Bertrand De Broc (FRA, Votre Nom autour du Monde): It’s quiet and hot at the moment. The sea is smooth. I’m not going very fast around 4-5 knots. I’m happy because I've managed to catch up with Boissières but I think he will go away again. In the next few days, I would like to go a little faster. You have to remain calm as you go through the Doldrums. I hope I’ll be able to catch up with the three or four boats which are ahead of me. But it won’t be easy because they are great sailors.
Jean-Pierre Dick (FRA, Virbac-Paprec 3): I'm approaching the coast of Brazil, which means warmth, music and fun! It is a fairly quiet sea but I love it. I'm a bit in an attacking position, we'll see how it goes, but tactically (he does an impression of French football coach Didier Deschamps), I'm fine. It was my first good night with a lot of sleep. The start was really overwhelming.'
Mike Golding (GBR, Gamesa): About the 30-minute penalty that was handed down to Gamesa: 'I’m not happy about it, but it’s done.'
'It’s been a very slow and frustrating night, with the wind very headed and consequently I have not made much VMG (velocity made good, or net speed in the direction of the finish). I am back on the Solent headsail, whenever I was on the Genoa I just seemed to be on my ear too much. When it is right it was fine.'
About the fact the boats ahead of him are in a stronger breeze: 'I’m afraid that is the way of it just now and it will likely continue. The trade winds here are right down a lot, there is not much holding them. My fear is that the mileage to the leaders grows again over the next 4-5 days that it is going to be like this.'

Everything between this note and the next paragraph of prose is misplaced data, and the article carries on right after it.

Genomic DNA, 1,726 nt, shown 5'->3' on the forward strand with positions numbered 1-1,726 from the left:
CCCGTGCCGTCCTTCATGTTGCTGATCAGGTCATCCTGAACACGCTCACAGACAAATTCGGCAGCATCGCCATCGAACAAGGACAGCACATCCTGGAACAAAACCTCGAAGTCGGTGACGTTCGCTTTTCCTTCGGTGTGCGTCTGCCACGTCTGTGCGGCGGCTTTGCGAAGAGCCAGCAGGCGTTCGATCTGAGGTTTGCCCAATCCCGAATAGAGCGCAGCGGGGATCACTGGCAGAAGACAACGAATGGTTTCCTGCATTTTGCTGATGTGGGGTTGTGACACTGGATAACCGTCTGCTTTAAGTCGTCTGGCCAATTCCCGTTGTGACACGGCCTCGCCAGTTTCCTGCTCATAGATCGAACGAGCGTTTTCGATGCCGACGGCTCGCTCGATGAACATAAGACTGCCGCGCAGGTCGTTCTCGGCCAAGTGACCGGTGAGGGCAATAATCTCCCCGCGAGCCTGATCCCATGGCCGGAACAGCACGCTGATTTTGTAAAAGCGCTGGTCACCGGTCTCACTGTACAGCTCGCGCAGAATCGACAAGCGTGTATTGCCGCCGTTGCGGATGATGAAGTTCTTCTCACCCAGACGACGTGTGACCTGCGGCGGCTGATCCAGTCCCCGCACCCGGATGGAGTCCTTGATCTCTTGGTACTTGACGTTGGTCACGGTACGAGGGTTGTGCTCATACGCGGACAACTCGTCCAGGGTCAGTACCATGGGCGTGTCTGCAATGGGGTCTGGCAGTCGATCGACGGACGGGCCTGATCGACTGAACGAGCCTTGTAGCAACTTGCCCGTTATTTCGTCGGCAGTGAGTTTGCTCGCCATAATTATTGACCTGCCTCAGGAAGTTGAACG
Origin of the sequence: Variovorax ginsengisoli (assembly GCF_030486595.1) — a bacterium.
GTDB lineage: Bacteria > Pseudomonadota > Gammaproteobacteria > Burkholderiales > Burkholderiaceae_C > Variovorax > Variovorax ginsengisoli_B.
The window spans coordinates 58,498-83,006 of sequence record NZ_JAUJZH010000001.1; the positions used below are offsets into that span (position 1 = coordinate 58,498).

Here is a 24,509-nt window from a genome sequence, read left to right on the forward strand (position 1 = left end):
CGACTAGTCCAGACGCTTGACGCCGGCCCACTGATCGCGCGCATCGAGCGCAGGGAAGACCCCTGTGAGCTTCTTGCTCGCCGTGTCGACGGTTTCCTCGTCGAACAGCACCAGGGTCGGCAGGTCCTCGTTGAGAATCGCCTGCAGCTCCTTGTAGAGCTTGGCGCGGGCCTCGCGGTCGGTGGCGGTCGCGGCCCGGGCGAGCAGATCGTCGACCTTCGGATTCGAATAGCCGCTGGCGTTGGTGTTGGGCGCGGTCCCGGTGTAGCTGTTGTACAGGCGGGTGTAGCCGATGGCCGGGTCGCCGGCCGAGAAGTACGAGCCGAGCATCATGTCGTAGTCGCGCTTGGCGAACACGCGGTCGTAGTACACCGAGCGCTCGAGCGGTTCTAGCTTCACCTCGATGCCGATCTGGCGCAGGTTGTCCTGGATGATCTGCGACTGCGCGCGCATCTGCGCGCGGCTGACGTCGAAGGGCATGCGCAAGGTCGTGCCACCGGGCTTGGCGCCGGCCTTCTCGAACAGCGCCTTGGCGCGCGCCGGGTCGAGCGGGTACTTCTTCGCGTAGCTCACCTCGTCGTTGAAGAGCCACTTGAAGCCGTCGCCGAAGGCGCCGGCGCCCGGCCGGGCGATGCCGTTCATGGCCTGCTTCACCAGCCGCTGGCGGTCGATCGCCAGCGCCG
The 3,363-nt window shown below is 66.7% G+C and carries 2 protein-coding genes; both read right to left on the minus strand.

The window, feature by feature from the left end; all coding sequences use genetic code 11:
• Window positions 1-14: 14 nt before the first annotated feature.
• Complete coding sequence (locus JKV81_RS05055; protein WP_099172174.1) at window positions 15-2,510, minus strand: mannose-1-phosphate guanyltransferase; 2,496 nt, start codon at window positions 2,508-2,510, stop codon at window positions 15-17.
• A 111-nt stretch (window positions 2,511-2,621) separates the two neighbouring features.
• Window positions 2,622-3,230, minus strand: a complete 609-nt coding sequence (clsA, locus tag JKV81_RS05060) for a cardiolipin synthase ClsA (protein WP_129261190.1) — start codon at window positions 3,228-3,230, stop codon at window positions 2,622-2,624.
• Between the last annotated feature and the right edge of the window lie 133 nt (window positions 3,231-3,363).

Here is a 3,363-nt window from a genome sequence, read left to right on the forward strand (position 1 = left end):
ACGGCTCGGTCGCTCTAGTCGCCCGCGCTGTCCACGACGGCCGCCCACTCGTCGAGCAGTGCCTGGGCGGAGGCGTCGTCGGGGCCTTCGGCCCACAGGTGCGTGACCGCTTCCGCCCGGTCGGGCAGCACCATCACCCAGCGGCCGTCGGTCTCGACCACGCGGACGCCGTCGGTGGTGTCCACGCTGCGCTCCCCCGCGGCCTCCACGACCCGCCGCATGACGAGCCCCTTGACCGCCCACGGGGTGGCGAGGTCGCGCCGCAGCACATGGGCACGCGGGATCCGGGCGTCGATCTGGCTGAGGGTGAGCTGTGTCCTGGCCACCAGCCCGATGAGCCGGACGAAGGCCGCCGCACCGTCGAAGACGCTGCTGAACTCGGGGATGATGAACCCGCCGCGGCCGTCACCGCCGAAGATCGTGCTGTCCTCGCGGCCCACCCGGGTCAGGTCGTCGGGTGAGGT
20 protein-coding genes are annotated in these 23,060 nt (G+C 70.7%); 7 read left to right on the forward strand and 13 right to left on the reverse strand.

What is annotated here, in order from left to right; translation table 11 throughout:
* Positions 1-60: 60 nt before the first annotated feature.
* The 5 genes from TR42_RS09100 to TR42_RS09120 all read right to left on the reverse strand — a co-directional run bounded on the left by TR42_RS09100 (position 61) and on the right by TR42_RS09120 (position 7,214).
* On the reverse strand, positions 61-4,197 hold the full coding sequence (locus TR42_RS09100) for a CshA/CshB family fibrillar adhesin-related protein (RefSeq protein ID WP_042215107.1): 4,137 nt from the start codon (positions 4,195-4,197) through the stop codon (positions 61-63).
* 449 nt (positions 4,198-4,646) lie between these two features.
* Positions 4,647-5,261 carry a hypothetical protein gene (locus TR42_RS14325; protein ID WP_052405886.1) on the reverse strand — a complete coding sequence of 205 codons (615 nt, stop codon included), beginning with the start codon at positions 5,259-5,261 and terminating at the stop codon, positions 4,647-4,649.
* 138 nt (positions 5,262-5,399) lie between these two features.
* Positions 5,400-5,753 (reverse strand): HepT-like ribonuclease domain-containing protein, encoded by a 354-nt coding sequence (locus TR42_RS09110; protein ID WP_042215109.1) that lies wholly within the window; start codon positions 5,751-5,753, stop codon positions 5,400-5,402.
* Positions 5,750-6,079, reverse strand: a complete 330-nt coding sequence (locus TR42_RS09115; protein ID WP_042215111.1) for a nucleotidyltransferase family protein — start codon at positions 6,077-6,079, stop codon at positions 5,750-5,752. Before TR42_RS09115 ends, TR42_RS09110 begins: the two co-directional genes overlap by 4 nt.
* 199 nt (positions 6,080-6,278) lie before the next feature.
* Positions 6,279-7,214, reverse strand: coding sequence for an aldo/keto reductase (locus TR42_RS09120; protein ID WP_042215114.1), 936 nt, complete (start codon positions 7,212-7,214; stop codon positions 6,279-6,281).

About his 22nd crossing of the equator: '22 is a quite a lot. 'I don’t think it’s that important but it shows how lucky I am.'
About Mike's appointment with Neptune: 'I’ll do something soon, I just need a little sleep and then will find one of the bottles of champagne, but to be honest I’d rather a beer.'
Jérémie Beyou (FRA, Maître Coq) – RETIRED : I’m still in the Cape Verde area, we should leave this afternoon and heading to France. We made repairs to understand how the piece broke. I must have hit something because such a piece cannot break like that. We saw a big impact on the keel’s bulb. That could be the explanation. As for the Figaro race, I don’t know yet. The first thing is to bring the boat back to France. As for my interview with Le Monde (note: he gave his opinion about the monotype in this class): I have the same position for a long time. We must all be able to finish those races and the monotype boat can be a solution, with the same standards, etc. We can improve a lot. When you see a boat like Safran losing her keel, it’s unbelievable.
Arnaud Boissières (FRA, Akena Vérandas): The Doldrums weren’t nice with me at all. I feel like things are getting better, but slowly. It looks like Arcachon in the summertime. It was much more awful than four years ago. I’m trying to catch the good winds now.